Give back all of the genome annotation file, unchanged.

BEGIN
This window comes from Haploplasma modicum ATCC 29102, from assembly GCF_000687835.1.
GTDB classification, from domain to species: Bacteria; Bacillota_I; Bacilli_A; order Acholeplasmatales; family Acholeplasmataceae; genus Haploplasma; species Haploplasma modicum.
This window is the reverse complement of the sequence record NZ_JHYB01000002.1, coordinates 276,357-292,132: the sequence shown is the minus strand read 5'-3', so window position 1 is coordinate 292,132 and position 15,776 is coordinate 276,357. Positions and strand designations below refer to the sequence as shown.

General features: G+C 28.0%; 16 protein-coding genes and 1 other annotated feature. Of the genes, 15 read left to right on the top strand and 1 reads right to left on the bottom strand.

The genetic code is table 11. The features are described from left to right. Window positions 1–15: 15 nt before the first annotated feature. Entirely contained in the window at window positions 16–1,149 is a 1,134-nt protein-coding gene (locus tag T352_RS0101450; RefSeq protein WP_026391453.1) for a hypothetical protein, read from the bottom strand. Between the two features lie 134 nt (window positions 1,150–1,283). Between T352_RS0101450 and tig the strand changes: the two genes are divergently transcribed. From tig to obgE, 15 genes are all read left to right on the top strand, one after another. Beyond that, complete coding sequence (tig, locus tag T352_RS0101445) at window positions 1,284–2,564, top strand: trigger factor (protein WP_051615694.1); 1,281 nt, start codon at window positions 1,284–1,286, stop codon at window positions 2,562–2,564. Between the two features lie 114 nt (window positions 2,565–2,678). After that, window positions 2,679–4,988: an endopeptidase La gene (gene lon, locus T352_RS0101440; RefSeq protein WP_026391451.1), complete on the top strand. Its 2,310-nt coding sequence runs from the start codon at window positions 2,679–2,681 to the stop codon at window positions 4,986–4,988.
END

This window comes from Haploplasma modicum ATCC 29102, from assembly GCF_000687835.1.
GTDB classification, from domain to species: Bacteria; Bacillota_I; Bacilli_A; order Acholeplasmatales; family Acholeplasmataceae; genus Haploplasma; species Haploplasma modicum.
This window is the reverse complement of the sequence record NZ_JHYB01000002.1, coordinates 276,357-292,132: the sequence shown is the minus strand read 5'-3', so window position 1 is coordinate 292,132 and position 15,776 is coordinate 276,357. Positions and strand designations below refer to the sequence as shown.

General features: G+C 28.0%; 16 protein-coding genes and 1 other annotated feature. Of the genes, 15 read left to right on the top strand and 1 reads right to left on the bottom strand.

The genetic code is table 11. The features are described from left to right. Window positions 1–15: 15 nt before the first annotated feature. Entirely contained in the window at window positions 16–1,149 is a 1,134-nt protein-coding gene (locus tag T352_RS0101450; RefSeq protein WP_026391453.1) for a hypothetical protein, read from the bottom strand. Between the two features lie 134 nt (window positions 1,150–1,283). Between T352_RS0101450 and tig the strand changes: the two genes are divergently transcribed. From tig to obgE, 15 genes are all read left to right on the top strand, one after another. Beyond that, complete coding sequence (tig, locus tag T352_RS0101445) at window positions 1,284–2,564, top strand: trigger factor (protein WP_051615694.1); 1,281 nt, start codon at window positions 1,284–1,286, stop codon at window positions 2,562–2,564. Between the two features lie 114 nt (window positions 2,565–2,678). After that, window positions 2,679–4,988: an endopeptidase La gene (gene lon, locus T352_RS0101440; RefSeq protein WP_026391451.1), complete on the top strand. Its 2,310-nt coding sequence runs from the start codon at window positions 2,679–2,681 to the stop codon at window positions 4,986–4,988.